On certified appeal from the Law Division of the Superior Court.
For affirmance -- Chief Justice Vanderbilt, and Justices Heher, Oliphant, Wachenfeld, Burling, Jacobs and Brennan. For reversal -- None. The opinion of the court was delivered by Vanderbilt, C.J.
The question here presented is whether various sections of N.J.S.A. 43:16-5, as amended by the Laws of 1952, are constitutional.
The statutory amendments involved, which will hereafter be set forth at length, result from legislative efforts extending over many years to establish a workable pension and retirement system for policemen and firemen. In 1885 the Legislature passed the first public pension law permitting cities to provide pensions for policemen who had 20 years of service or who had attained the age of 60 years, or who had become incapacitated. In 1888 a pension law was enacted for firemen. Between 1887 and 1917 there were 26 different laws passed, all relating to the retirement provisions for policemen and firemen, and by 1918 55 funds had been established covering 3,000 out of a total of 3,700 policemen and 2,150 of the State's 2,300 paid firemen. Generally speaking, the various pension funds had several sources of revenue such as compulsory contributions of members and municipalities based on a certain percentage of the members' salaries, miscellaneous revenues from various municipal sources, and the proceeds from social events sponsored by pension fund members. These sources of revenue proved quite unsatisfactory and most funds soon experienced alarming deficits, largely because no attempt was made to have the revenues paid into the fund relate to the ultimate cost of the pension benefits.
In 1917 the Legislature created a Pension and Retirement Fund Commission to study the whole pension system, and its report made public in 1919 revealed the need for the institution of a sound actuarial system and the building up of adequate reserves:
"Just as in an insurance company every policy holder is a liability, a 'risk' on the company, so in a pension system every employee, even the youngest employee, is a liability, a 'risk' on the system, which can be actuarially determined. In order to be able to fulfill its promises, a sound pension system must plan far ahead, always some sixty or more years into the future. It must determine with the aid of an actuary, as the insurance companies do, the amount of aggregate
liabilities to all its present members which would mature at different times in the future. Then it must determine what total assets it will realize in the future from the contributions which its present members will make during their lives and from other revenues. And it is only if the assets ascertained in this way equal the liabilities so determined that a pension system can be considered financially solvent.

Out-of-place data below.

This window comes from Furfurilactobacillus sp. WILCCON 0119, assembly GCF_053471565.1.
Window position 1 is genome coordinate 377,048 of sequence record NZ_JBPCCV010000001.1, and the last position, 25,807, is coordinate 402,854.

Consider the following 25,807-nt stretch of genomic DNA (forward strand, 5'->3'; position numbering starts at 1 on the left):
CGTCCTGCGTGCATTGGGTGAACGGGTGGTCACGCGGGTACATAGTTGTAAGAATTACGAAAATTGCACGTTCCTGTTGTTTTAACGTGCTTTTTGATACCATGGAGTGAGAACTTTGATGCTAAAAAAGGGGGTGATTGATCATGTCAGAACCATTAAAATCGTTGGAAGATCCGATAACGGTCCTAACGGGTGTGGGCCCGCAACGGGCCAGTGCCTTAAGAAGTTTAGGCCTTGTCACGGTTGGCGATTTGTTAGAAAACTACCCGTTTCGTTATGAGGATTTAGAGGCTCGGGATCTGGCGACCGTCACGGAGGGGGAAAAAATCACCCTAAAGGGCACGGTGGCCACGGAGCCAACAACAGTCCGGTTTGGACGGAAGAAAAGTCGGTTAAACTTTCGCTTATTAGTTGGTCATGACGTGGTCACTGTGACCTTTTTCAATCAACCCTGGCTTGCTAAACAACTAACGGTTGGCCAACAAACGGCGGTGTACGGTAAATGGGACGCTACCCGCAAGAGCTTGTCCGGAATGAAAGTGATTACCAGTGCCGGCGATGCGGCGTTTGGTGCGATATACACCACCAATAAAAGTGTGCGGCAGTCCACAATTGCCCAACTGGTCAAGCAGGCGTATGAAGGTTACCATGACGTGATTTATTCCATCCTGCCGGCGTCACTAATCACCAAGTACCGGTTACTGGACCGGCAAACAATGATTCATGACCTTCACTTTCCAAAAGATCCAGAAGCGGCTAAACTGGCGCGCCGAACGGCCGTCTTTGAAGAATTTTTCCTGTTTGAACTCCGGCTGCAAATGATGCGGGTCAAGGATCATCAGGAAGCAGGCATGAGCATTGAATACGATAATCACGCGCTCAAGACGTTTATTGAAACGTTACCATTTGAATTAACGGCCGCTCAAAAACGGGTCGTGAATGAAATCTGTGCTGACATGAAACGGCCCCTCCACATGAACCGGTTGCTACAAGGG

If the system provides from the very outset an adequate reserve against its total liabilities, then, with the aid of this reserve, it can carry the tremendous load of the future without breaking down. Unless an adequate reserve is provided, there is no assurance that the system will be able to keep all its promises."
In 1920 the Legislature passed a single uniform retirement law, chapter 160 of the Laws of 1920, which was incorporated in the Revision of 1937 as R.S. 43:16-1 et seq., covering all policemen and firemen retirement funds then in existence as well as those to be established later by the voters of any municipality by referendum. This act vested administration of existing funds in a local commission which in the case of municipalities having both policemen and firemen funds consisted of the chief municipal executive, the chief financial officer, a policeman, a fireman, and a lay citizen selected by the other four. Contributions to the fund were made by each member and by each municipality, while the fund also received revenue from miscellaneous state sources including a part of the 2% tax paid by foreign insurance companies. The statute, however, did not carry out the basic recommendations of the Pension and Retirement Fund Commission for it failed to make proper provision for the cost of future pension benefits.
Since 1920 various studies have been made of the pension funds for policemen and firemen and many amendments have been made to the 1920 act, all of which were unsuccessful in placing the funds on a solvent basis. In 1950 at the Governor's request the State Department of Banking and Insurance made an actuarial evaluation of the funds covered by the 1920 Act and found that as of July 1, 1949 some 200 funds had a combined deficit of $209,110,636:
"It will be noted that the deficits are large. The principal reason for this is the inadequacy of contribution rates in the past, although the upward adjustment in salaries in ...